Jonesboro, AR- In a shocking development, four days following the first installment of the West Memphis Three on www.blinkoncrime.com, on August 19, 2011 Damien Echols, Charles Jason Baldwin and Jessie Miskelley, through an Alford plea, were convicted of three counts of first degree murder following an agreement made by Prosecutor Scott Ellington and their respective defense attorneys for the murders of eight year old boys James Michael Moore, Christopher Byers ( Murray) and Stevie Branch.
Judge David N. Laser agreed to and imposed suspended sentences for time served to Echols, Miskelley and Baldwin; all were released and immediately declared their innocence during the ensuing press conference.
In Part I of our series, we touched briefly on the development of new evidence and possible murder weapon, the blue handled- mountain ice axe, which inexplicably was never presented at trial. It had been admitted into evidence after being retrieved from its owner, following it’s return by Jason Baldwin’s, younger brother Mathew.
Requests to confirm whether or not the ice axe was maintained in evidence at West Memphis Police Department were non-responsive at the time of this publication. Part II continues first with what the jury never heard. A podcast of my interview on the case following the release of the WM3 can be found here.
One of the larger points of contention in the murders was the lack of blood evidence at the scene. The lack of blood or blood spatter at the scene with such gruesome injuries spawned the defense theory the ditch was a dump site or secondary crime scene. This was largely due to the fact that the jury would never hear about the results of luminol tests; it was suppressed by motion of the defense In both trials.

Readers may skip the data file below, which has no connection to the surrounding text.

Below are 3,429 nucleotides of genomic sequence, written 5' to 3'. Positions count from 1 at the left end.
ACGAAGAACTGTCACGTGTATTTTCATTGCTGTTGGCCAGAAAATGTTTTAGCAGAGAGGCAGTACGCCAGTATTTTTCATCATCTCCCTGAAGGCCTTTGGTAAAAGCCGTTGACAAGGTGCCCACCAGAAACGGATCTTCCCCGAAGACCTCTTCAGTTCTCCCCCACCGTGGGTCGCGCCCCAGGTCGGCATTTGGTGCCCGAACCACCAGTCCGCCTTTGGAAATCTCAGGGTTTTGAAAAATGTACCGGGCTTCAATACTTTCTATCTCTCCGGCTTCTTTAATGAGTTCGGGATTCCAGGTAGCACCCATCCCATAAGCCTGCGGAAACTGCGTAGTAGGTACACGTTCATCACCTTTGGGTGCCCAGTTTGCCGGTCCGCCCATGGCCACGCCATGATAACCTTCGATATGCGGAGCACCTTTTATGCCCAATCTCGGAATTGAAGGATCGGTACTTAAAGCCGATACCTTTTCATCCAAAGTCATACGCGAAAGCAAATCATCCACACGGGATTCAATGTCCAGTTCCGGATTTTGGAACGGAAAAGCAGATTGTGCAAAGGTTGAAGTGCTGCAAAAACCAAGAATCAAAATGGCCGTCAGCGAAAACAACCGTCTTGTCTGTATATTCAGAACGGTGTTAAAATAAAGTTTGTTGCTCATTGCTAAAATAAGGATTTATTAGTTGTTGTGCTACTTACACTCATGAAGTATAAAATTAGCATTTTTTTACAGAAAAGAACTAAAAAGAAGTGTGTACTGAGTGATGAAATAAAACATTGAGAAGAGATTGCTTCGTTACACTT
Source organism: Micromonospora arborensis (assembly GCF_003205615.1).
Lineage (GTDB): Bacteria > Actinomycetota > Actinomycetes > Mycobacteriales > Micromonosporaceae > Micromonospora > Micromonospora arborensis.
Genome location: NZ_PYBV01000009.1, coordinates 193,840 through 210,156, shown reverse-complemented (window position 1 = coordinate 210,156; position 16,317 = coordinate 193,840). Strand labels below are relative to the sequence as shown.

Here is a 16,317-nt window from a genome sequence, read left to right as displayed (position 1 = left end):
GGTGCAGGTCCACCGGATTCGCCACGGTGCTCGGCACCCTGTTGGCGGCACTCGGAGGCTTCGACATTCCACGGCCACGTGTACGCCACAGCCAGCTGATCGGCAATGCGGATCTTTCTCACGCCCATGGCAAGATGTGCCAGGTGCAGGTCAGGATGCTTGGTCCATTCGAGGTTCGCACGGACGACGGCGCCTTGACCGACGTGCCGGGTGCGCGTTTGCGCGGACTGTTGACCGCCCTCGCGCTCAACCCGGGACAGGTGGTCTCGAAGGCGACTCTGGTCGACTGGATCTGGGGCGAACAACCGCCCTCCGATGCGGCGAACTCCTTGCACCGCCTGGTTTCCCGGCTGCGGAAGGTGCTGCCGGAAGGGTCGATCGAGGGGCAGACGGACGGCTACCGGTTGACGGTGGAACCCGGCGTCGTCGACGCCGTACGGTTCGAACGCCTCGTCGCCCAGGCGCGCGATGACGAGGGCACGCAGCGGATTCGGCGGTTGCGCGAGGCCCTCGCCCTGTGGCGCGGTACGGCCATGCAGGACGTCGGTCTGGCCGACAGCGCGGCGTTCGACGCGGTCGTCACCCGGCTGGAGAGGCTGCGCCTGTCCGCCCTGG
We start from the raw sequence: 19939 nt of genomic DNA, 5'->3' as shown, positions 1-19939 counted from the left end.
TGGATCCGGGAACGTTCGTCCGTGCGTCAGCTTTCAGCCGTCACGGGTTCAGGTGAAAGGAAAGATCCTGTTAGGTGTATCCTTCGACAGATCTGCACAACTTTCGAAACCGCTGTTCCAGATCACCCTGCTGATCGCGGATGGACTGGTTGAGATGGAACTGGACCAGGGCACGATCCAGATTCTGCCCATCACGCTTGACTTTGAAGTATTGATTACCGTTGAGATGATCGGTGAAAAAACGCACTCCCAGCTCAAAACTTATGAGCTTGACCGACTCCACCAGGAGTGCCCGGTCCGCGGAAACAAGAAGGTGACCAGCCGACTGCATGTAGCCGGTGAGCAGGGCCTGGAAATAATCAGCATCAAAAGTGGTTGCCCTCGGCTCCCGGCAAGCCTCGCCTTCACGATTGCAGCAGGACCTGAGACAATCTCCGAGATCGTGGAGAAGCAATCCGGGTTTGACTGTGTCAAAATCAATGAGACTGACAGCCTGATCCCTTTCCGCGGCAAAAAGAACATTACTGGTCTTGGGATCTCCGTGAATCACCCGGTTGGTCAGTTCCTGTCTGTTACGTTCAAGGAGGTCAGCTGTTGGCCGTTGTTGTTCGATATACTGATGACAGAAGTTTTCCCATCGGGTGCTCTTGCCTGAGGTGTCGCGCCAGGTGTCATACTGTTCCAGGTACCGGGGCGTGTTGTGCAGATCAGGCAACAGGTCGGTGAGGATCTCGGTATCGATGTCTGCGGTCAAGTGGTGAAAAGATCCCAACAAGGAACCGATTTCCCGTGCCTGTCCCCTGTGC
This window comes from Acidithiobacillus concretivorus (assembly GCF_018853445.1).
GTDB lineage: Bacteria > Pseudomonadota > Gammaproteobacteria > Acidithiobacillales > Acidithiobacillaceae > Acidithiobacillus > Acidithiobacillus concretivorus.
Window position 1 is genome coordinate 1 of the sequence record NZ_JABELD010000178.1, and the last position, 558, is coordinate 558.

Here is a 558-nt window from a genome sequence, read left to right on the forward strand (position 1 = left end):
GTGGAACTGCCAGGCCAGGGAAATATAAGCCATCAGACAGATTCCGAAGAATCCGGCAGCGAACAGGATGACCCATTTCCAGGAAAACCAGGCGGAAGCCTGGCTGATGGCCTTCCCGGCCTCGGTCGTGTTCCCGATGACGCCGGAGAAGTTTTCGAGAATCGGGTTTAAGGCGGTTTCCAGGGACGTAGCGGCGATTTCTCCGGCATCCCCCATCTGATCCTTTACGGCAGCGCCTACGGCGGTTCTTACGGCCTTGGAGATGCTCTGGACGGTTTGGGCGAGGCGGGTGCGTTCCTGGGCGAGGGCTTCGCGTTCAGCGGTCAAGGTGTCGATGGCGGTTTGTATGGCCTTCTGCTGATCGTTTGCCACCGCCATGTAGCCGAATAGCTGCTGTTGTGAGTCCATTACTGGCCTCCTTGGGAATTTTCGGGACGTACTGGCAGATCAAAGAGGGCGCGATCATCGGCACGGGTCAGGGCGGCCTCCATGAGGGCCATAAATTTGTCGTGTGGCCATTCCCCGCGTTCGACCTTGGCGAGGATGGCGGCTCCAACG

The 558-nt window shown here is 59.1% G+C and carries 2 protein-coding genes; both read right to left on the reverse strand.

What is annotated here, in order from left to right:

Luminol enhanced chemiluminesence (LCL) technology in 1993 was geared toward examining items of evidence in a lab under black light for optimum photographic results, or its secondary application for use in an enclosed environment which can be manually darkened and a portable black light ( we now call this an alternative light source or ALS) brought to the scene.
LCL when sprayed onto a surface containing remnants of blood, or more specifically the iron in blood, will create a glowing reaction when iron, invisible to the naked eye, is present.
In 1993 under Arkansas law, Luminol testing was considered new, novel, and not accepted as scientific evidence.
While the methods for collection, testing and controls have advanced significantly since 1993 and LCL testing is widely used in criminal case work, analysis of the findings in the instant case flatly dispute the notion that there was no blood associated with the crime scene along the ditch bank of Robin Hood Hills.
Contrary to the misconception that there was no evidence of blood at the scene, the results of two consecutive days of luminol tests at the scene were enlightening.
As Kermit Channell and Donald Smith, from the Arkansas crime lab could not bring the “outside in” they were forced to set up shop in the woods along the banks of the ditch. Also present for testing both days were WMPD Detectives Mike Allen, Tony Anderson and Bryn Ridge. (more…)